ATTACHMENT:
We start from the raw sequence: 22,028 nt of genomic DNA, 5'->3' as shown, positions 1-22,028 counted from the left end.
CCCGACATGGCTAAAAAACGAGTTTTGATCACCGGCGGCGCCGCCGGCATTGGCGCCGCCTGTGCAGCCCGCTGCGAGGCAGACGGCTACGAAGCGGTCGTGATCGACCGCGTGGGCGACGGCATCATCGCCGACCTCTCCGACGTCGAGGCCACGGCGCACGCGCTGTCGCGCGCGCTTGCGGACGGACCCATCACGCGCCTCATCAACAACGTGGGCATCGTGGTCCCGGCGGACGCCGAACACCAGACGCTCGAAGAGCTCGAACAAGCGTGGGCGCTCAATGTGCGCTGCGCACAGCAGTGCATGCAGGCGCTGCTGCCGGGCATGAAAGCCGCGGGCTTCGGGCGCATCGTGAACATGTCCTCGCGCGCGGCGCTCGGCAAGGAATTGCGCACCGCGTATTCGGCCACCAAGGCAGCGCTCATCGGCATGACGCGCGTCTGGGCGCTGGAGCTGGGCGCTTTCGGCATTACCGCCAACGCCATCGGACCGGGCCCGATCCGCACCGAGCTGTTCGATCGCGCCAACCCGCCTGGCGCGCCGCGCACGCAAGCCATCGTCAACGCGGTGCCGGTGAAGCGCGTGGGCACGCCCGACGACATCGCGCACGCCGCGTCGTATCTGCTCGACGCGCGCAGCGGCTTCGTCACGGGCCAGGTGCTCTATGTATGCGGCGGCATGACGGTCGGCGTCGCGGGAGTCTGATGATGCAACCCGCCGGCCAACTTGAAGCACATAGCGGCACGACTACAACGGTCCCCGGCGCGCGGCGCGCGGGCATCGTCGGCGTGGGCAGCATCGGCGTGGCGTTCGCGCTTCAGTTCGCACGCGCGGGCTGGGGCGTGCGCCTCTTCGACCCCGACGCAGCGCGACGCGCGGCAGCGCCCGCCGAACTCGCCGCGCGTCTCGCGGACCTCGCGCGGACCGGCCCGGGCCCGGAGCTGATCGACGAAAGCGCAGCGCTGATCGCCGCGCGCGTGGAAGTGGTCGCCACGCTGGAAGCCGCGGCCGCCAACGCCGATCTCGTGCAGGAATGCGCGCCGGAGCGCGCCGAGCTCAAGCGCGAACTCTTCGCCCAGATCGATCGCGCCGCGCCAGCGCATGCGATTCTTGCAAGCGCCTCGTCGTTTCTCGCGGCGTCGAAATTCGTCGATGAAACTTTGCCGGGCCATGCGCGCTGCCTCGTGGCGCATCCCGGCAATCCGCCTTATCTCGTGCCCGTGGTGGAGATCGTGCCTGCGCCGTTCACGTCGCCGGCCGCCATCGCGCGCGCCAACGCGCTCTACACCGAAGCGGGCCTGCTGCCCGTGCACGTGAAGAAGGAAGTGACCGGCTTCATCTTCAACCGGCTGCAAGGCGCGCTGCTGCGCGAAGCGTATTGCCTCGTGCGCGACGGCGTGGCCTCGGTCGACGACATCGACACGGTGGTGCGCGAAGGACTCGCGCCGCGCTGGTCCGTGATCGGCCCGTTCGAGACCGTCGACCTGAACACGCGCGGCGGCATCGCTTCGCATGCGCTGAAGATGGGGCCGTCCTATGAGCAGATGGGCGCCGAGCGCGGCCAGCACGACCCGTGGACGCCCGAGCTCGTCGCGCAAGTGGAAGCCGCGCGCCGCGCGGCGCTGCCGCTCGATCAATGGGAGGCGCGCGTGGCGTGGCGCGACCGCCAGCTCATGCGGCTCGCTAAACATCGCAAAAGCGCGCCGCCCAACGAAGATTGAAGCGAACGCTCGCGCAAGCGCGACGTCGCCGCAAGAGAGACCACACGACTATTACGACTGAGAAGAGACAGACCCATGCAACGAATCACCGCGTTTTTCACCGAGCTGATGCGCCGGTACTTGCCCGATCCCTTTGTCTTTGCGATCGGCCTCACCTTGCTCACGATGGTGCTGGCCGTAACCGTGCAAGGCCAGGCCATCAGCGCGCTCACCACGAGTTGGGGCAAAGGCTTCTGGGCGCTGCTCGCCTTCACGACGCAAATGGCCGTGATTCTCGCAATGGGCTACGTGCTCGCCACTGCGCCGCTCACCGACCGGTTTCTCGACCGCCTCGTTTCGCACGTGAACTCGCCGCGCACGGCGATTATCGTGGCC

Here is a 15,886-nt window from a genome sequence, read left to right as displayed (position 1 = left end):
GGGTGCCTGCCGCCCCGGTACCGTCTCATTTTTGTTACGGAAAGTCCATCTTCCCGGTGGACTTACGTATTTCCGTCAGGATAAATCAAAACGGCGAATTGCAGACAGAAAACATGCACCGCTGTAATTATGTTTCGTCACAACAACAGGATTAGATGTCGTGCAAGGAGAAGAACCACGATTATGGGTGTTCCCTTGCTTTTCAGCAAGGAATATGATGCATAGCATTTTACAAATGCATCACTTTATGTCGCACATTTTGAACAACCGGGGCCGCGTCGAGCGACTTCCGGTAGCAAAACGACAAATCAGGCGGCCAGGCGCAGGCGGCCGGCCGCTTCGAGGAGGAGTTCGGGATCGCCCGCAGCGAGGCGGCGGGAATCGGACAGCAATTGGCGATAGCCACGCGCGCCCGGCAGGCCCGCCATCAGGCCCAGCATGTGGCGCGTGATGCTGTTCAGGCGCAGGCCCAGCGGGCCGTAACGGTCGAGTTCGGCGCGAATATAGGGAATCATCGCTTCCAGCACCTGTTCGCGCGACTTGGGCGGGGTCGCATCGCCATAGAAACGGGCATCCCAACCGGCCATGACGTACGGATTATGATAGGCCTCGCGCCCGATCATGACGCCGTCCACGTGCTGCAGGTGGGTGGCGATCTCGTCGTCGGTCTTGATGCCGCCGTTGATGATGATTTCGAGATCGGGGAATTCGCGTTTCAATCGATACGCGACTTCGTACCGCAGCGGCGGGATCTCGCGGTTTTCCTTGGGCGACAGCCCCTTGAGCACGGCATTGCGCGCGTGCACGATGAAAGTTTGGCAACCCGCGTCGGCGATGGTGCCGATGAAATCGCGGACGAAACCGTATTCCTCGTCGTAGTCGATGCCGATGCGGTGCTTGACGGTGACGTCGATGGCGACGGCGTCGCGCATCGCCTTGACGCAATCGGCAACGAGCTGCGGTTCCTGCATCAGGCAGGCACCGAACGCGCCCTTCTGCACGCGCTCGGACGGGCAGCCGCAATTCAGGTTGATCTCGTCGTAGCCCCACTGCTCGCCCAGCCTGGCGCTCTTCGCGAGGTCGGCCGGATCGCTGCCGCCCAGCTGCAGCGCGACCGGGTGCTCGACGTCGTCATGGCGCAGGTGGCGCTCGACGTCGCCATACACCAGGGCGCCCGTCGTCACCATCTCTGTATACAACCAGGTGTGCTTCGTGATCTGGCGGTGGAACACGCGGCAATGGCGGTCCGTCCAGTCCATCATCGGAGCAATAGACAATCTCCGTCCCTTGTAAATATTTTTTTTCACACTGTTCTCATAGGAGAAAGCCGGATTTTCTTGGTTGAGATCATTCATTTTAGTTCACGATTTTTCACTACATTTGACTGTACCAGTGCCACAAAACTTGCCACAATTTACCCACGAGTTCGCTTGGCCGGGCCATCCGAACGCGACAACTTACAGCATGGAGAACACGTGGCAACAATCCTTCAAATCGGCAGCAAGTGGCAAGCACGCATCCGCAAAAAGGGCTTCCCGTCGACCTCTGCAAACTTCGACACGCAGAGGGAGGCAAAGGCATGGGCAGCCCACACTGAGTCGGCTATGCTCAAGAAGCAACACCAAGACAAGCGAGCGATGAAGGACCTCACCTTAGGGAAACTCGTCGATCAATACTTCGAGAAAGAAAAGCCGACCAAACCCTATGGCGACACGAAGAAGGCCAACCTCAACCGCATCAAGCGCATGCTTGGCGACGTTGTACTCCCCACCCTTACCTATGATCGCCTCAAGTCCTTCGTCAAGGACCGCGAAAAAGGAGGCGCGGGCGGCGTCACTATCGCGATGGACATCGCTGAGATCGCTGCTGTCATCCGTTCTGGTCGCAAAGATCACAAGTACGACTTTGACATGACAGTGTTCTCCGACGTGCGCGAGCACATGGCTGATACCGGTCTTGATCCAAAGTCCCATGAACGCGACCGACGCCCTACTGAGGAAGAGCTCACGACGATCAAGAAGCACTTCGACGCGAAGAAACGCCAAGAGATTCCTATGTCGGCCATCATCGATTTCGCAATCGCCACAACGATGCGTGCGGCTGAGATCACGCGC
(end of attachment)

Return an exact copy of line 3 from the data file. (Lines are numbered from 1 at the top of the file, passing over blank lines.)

Here is a 15,886-nt window from a genome sequence, read left to right as displayed (position 1 = left end):